Airports, schools, even a shopping centre - let's take every opportunity to highlight our composers
According to reports, a campaign is underway to have Helsinki Airport renamed after the country’s most famous composer, Sibelius, to mark his 150th anniversary. The idea is not without precedence. Poland offers travellers the Warsaw Chopin Airport, while you can fly in and out of the Czech Republic from the Ostrava Leos Janácek Airport, or from Italy via Parma’s Giuseppe Verdi Airport. And, for that matter, from New Orleans through an airport named after Louis Armstrong, or from Liverpool through the John Lennon Airport. These are of course just a fraction of the people whose names are destined to be forever entwined in the traveller’s mind with early starts, snaking security queues and duty-free.
It’s not a bad idea. Aside from a capital city itself, few locations see as many international visitors as an airport, so it’s a useful way to pique the interest of the curious and to embed a favourite son’s (and thus far, sadly, they almost are all sons) name in the vocabulary of the wider world. Which isn’t unimportant, as unlike many other art forms, the chance for someone to accidentally encounter a classical composer’s work is increasingly limited, invariably requiring an active choice to listen to a recording or attend a concert.
‘Nobody has ever put up a statue to a critic,’ Sibelius famously said. And while it’s true that many a composer has been immortalised in bronze or stone, plinths are often passed by easily without so much as a sideways gaze. There’s no statue of Benjamin Britten in Lowestoft, where he was born (and I grew up), but I’d venture that having one of the town’s high schools named after him is a far more powerful way of inspiring the next generation. There’s a Thomas Tallis school in Greenwich, and if there aren’t other examples of schools named after local composers, there should be.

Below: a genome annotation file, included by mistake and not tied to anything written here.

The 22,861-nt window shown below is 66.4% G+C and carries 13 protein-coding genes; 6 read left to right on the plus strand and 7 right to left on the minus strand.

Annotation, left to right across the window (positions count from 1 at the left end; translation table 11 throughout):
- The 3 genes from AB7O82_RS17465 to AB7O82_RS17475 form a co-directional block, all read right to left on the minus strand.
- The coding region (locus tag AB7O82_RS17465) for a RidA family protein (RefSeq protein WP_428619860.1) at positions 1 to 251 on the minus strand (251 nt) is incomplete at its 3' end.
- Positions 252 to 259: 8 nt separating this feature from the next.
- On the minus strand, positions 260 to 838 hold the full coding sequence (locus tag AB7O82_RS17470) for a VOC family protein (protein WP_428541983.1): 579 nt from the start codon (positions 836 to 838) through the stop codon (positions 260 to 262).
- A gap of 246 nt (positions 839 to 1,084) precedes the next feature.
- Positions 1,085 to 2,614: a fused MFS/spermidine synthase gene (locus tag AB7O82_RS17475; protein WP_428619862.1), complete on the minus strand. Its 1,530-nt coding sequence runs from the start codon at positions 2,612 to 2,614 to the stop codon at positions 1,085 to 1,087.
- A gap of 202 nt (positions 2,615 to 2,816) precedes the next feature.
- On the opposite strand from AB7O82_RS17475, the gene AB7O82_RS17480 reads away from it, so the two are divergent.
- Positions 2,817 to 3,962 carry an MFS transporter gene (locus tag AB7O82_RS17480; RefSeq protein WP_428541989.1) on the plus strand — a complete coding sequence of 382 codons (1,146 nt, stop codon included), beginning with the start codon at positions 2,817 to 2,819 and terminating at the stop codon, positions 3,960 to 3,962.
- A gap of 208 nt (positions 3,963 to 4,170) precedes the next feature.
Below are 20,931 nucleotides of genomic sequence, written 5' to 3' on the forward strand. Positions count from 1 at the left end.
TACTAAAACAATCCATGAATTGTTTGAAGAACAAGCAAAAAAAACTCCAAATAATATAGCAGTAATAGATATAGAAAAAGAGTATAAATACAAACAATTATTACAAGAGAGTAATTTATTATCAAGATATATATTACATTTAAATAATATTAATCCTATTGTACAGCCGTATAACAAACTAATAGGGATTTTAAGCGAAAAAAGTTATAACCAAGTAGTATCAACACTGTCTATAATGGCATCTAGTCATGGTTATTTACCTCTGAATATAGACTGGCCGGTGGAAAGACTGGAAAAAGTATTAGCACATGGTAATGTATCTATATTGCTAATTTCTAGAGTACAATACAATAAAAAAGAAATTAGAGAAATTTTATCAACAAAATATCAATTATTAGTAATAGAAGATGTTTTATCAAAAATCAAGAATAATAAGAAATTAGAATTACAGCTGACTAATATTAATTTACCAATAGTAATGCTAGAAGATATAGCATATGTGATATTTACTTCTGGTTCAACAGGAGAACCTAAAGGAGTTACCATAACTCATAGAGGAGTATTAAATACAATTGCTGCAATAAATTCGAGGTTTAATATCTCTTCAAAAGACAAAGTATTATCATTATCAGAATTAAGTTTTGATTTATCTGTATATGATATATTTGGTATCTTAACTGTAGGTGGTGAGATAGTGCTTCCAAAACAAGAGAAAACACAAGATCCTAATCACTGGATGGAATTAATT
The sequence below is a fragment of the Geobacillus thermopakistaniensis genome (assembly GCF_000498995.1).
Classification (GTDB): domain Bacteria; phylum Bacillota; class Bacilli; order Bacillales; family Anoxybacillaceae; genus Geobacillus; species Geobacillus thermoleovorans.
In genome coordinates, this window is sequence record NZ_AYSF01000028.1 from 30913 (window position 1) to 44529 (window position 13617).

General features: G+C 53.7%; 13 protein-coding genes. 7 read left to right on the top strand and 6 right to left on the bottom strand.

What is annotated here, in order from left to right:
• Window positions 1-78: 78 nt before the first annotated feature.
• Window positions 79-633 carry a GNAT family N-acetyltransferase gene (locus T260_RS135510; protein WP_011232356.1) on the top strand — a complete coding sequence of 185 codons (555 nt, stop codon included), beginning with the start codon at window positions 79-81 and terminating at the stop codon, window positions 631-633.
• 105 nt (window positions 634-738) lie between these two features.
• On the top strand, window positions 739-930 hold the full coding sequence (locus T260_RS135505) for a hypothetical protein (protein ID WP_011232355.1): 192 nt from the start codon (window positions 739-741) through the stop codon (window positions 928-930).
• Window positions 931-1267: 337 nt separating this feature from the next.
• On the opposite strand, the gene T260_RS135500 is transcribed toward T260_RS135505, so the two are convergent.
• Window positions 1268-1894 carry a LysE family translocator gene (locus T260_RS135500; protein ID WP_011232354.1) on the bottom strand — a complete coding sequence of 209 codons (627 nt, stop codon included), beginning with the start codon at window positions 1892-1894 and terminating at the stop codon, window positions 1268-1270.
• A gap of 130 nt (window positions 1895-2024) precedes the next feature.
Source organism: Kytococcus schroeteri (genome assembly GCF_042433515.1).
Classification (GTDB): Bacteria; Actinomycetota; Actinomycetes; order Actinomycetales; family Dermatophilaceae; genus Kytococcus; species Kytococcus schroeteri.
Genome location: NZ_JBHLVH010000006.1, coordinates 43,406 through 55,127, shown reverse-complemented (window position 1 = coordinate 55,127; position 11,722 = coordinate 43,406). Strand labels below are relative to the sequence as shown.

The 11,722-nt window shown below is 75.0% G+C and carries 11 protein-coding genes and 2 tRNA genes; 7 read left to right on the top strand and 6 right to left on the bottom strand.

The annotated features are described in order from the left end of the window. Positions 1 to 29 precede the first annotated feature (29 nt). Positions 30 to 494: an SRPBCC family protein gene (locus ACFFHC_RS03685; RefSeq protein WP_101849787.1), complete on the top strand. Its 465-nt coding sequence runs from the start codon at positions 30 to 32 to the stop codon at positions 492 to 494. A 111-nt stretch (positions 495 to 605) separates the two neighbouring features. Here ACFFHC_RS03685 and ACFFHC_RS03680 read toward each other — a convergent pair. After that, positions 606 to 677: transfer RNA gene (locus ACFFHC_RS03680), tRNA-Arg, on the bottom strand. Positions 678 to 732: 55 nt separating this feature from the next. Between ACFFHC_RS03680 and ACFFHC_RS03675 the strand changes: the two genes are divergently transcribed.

For obvious reasons, architecture is very visibly woven into the tapestry of our cultural awareness (though even this can’t be taken for granted: think of the battles Britain’s Victorian Society had to fight just 50 years ago, or the controversy today every time a Brutalist building is given listed status). The ubiquity of fine art reproduction helps ensure crowds continue to flock to our galleries. The place of great writers in our heritage is rightly revered without question. Composers: less so. I would strongly suspect the works, perhaps even the names, of Tallis and Britten, or for that matter Janácek and, outside of Finland, Sibelius, are less familiar to those who do not already know and love classical music than, say, Sir Christopher Wren, Jane Austen or Pablo Picasso.
Naming an airport – or school, or even, for that matter, a shopping centre, as Lowestoft also did in honour of Britten – after a composer might seem an oddly modern gesture, but let’s take every opportunity we can to highlight the importance of our art form’s most significant figures. And in the meantime, while the Finnish airport authorities ponder the matter of a new name, Helsinki airport is offering a Sibelius photography exhibition alongside gate 37, should you find yourself in its departure lounge with some time to spare.